I didn’t see my old school, Ohuhu Community Grammar School, because the road to Amaogwugwu was not on our way.  I did see a convent school where another PCV, Nancy Amadei, had been stationed. I saw women on the side selling food from enamel pans.  I saw garri, peppers, and vegetables.  I saw one woman frying yam chips in palm oil over a charcoal fire. I saw chickens, which surprised me – I thought they’d be all gone by then.  This was the heart of Biafra, but I saw no begging.


On an afternoon when I had just finished loading a plane, and the engines were started, Father Byrne came to me with a large package. He ordered me to stop the plane and put the package on board. I objected that the plane was already buttoned up and on its way.  We could put it on the next plane.  He said that the package was very important and must go on that flight. I ran around in front of the plane waving to the pilot. I pointed to the package, and he stopped taxiing. Helmut helped me put it in the forward cargo hold. When we backed away and the plane moved on, I said to him, “Do you know what is in that package?” He didn’t. It was sanitary napkins for the Nuns.

We washed a DC-7 one day. It took all day and a lot of soap and water. I was soaking wet, but that wasn’t so bad for a hot day on the equator.  The point of cleaning a plane was to reduce the skin friction, making it faster and more fuel efficient. As we did every evening when we weren’t flying, we watched the planes take off, and later watched as they returned. The plane we washed didn’t return.  We waited and watched and turned to the tower for news, but there was nothing.  It was gone. I had the terrible feeling that we had done something wrong when we washed the plane and caused it to crash. The investigation later determined that it had hit an iroko tree on approach to Uli in the dark.  The plane disintegrated.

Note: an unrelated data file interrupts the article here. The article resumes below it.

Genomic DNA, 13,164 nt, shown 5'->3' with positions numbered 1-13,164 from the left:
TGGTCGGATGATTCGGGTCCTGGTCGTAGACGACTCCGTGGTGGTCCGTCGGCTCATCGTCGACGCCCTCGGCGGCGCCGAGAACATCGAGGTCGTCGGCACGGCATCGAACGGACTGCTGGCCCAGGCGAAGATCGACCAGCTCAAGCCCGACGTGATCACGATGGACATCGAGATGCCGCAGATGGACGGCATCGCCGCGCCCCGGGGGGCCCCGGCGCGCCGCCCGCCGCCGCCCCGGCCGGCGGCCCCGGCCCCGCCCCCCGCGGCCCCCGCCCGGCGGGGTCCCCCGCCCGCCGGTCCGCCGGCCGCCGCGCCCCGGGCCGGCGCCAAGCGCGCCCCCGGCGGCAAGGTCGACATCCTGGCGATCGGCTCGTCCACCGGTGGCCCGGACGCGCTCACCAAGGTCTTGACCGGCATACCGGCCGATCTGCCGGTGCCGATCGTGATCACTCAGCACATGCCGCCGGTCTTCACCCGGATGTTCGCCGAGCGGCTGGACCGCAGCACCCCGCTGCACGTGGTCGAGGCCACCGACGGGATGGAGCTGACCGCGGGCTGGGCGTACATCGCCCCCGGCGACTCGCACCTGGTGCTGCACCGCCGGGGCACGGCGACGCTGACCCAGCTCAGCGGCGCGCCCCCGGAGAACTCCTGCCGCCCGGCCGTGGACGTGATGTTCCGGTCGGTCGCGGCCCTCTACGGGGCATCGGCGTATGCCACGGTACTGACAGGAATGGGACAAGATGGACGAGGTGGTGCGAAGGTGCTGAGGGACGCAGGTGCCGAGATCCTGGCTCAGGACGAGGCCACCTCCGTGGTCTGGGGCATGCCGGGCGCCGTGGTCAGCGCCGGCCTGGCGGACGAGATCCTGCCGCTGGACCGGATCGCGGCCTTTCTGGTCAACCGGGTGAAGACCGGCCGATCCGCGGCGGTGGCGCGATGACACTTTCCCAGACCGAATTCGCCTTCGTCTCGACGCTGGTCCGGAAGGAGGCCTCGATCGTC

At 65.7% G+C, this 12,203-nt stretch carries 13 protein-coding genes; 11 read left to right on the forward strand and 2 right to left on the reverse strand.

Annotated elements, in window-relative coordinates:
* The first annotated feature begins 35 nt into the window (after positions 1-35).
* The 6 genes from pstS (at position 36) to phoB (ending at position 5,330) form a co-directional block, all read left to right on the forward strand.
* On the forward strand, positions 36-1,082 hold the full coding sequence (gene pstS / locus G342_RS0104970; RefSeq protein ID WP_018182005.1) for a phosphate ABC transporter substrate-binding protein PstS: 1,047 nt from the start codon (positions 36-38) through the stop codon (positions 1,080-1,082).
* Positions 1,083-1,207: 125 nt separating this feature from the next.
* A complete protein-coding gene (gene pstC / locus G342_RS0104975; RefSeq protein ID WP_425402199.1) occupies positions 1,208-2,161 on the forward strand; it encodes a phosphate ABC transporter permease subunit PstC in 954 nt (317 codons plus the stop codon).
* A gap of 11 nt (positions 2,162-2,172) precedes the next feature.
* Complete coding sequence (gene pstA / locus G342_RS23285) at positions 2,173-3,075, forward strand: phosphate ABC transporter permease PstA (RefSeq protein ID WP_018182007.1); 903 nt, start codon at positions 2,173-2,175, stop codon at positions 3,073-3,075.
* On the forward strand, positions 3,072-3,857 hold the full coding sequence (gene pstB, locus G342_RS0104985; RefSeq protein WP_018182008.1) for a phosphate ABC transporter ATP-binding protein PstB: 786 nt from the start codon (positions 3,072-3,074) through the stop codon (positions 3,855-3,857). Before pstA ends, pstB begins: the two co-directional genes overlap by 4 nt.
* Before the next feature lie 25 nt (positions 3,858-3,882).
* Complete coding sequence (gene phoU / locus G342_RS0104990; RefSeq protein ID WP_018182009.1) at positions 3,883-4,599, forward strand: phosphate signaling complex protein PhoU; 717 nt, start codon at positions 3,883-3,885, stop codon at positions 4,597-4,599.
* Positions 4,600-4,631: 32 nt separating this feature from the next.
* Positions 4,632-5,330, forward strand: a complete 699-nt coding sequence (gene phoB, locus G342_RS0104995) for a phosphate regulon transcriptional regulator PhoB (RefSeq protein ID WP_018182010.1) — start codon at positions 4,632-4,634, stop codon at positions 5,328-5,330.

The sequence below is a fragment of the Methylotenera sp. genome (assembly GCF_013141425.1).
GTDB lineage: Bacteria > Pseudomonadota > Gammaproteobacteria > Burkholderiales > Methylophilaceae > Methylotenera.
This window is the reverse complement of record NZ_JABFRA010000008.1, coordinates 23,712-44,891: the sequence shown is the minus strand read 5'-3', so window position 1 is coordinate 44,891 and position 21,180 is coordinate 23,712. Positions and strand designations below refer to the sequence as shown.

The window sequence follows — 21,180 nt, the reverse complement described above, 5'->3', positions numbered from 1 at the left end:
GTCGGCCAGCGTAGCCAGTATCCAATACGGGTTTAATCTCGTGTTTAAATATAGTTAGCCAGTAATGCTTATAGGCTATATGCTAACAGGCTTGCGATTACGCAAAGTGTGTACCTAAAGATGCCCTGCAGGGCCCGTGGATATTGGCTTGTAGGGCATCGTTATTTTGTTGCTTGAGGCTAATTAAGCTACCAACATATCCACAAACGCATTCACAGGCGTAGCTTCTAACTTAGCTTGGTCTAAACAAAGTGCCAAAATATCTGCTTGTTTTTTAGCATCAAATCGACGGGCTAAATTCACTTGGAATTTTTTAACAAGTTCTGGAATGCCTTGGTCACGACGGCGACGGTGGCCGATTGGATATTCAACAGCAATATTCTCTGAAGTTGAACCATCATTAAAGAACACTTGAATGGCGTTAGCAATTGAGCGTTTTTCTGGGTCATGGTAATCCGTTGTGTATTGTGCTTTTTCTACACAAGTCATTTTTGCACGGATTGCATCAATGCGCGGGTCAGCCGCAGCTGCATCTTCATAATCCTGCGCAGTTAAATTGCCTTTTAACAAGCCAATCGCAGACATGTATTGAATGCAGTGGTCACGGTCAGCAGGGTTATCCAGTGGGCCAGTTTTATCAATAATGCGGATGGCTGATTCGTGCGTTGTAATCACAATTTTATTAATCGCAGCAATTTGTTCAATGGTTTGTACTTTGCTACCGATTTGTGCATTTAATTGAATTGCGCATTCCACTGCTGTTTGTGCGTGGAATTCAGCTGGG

There was a church near one end of the runway at Uli.  The crew of our plane and others that went down during the airlift were buried in the churchyard.  I heard that after the war Nigeria bulldozed the airstrip to eliminate the memory of it.  And they bulldozed the graves.


In spite of the bombing, the mechanical challenges, and the hazardous navigation, the planes kept flying, most of the time. At the height of the airlift, during the time I was there, we had up to 44 arrivals a night at Uli, which made it one of the busiest airports in Africa. But there were two times that I remember when the air crews refused to fly, and the airlift stopped for a few days. On one occasion a rumor spread that the Nigerian MiGs would begin flying at night to shoot our planes down. Caritas and WCC pleaded with the crews to fly, and eventually they did.  Another rumor stopped the airlift a second time.  One night the news spread that France had recognized Biafra. In jubilation Biafran soldiers fired their guns in the air.  Some of the bullets struck a plane coming in at Uli. There was no serious damage, but the crews stopped flying again until the WCC and Caritas petitioned Biafra to enforce firing discipline.


Before a return flight, Reverend Aiken summoned me again.  A van was parked in a clearing near the plane. Several Biafran men were standing about, silent and uneasy. There were children in the van in the last stages of starvation.  They were placed on a mat on the ground. Their eyes were open but unseeing. I kneeled down looking at one boy, appalled at his condition. He mumbled something. A man said to me, “Do you know what he is saying?” I didn’t. “He is saying, ‘My father, why don’t you speak to me? Don’t you know me?’”

Evacuated children were taken to a convent called San Antonio. After a week they could sit up, and they could feed themselves. I went to see them. As I came into the compound, about a dozen of them ran to my side.

A Nun told me a story about one of the children. He led a protest against a particular spread the kids didn’t like on their bread. At his signal all the children put down their bread and stopped eating. Some of the very young ones were reluctant to do this, but they went along. They won, and they were not served peanut butter again.